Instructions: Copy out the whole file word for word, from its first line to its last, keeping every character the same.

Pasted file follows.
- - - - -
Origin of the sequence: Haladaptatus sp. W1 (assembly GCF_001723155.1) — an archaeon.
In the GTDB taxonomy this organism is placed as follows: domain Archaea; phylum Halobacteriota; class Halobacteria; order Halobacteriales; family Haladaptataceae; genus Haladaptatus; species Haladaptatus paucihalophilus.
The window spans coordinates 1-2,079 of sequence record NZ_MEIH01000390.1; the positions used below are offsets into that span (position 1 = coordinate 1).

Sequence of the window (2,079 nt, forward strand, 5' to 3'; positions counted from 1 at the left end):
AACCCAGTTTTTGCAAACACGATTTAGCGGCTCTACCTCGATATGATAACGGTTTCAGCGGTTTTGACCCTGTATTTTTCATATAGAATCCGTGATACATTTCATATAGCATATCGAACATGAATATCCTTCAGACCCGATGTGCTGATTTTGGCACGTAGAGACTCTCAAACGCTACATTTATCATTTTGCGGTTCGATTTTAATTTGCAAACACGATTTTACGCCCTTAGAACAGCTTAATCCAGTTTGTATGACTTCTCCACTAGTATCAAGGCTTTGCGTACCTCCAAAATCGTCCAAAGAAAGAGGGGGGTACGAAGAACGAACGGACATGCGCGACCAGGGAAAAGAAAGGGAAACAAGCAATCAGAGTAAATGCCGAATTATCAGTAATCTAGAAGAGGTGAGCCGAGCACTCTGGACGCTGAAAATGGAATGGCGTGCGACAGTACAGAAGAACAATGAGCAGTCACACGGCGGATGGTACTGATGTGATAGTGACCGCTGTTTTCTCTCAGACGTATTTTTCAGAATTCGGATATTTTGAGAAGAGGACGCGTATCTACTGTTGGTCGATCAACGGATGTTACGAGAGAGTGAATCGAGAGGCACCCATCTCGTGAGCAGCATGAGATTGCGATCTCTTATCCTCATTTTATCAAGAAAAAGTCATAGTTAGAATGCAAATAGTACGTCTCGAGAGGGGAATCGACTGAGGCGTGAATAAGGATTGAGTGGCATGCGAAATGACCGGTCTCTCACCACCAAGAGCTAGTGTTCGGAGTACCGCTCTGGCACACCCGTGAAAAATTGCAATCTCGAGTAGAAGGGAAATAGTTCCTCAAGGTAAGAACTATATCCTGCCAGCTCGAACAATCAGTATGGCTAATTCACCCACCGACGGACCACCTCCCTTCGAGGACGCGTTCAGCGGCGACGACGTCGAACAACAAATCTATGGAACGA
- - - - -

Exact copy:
Origin of the sequence: Haladaptatus sp. W1 (assembly GCF_001723155.1) — an archaeon.
In the GTDB taxonomy this organism is placed as follows: domain Archaea; phylum Halobacteriota; class Halobacteria; order Halobacteriales; family Haladaptataceae; genus Haladaptatus; species Haladaptatus paucihalophilus.
The window spans coordinates 1-2,079 of sequence record NZ_MEIH01000390.1; the positions used below are offsets into that span (position 1 = coordinate 1).

Sequence of the window (2,079 nt, forward strand, 5' to 3'; positions counted from 1 at the left end):
AACCCAGTTTTTGCAAACACGATTTAGCGGCTCTACCTCGATATGATAACGGTTTCAGCGGTTTTGACCCTGTATTTTTCATATAGAATCCGTGATACATTTCATATAGCATATCGAACATGAATATCCTTCAGACCCGATGTGCTGATTTTGGCACGTAGAGACTCTCAAACGCTACATTTATCATTTTGCGGTTCGATTTTAATTTGCAAACACGATTTTACGCCCTTAGAACAGCTTAATCCAGTTTGTATGACTTCTCCACTAGTATCAAGGCTTTGCGTACCTCCAAAATCGTCCAAAGAAAGAGGGGGGTACGAAGAACGAACGGACATGCGCGACCAGGGAAAAGAAAGGGAAACAAGCAATCAGAGTAAATGCCGAATTATCAGTAATCTAGAAGAGGTGAGCCGAGCACTCTGGACGCTGAAAATGGAATGGCGTGCGACAGTACAGAAGAACAATGAGCAGTCACACGGCGGATGGTACTGATGTGATAGTGACCGCTGTTTTCTCTCAGACGTATTTTTCAGAATTCGGATATTTTGAGAAGAGGACGCGTATCTACTGTTGGTCGATCAACGGATGTTACGAGAGAGTGAATCGAGAGGCACCCATCTCGTGAGCAGCATGAGATTGCGATCTCTTATCCTCATTTTATCAAGAAAAAGTCATAGTTAGAATGCAAATAGTACGTCTCGAGAGGGGAATCGACTGAGGCGTGAATAAGGATTGAGTGGCATGCGAAATGACCGGTCTCTCACCACCAAGAGCTAGTGTTCGGAGTACCGCTCTGGCACACCCGTGAAAAATTGCAATCTCGAGTAGAAGGGAAATAGTTCCTCAAGGTAAGAACTATATCCTGCCAGCTCGAACAATCAGTATGGCTAATTCACCCACCGACGGACCACCTCCCTTCGAGGACGCGTTCAGCGGCGACGACGTCGAACAACAAATCTATGGAACGA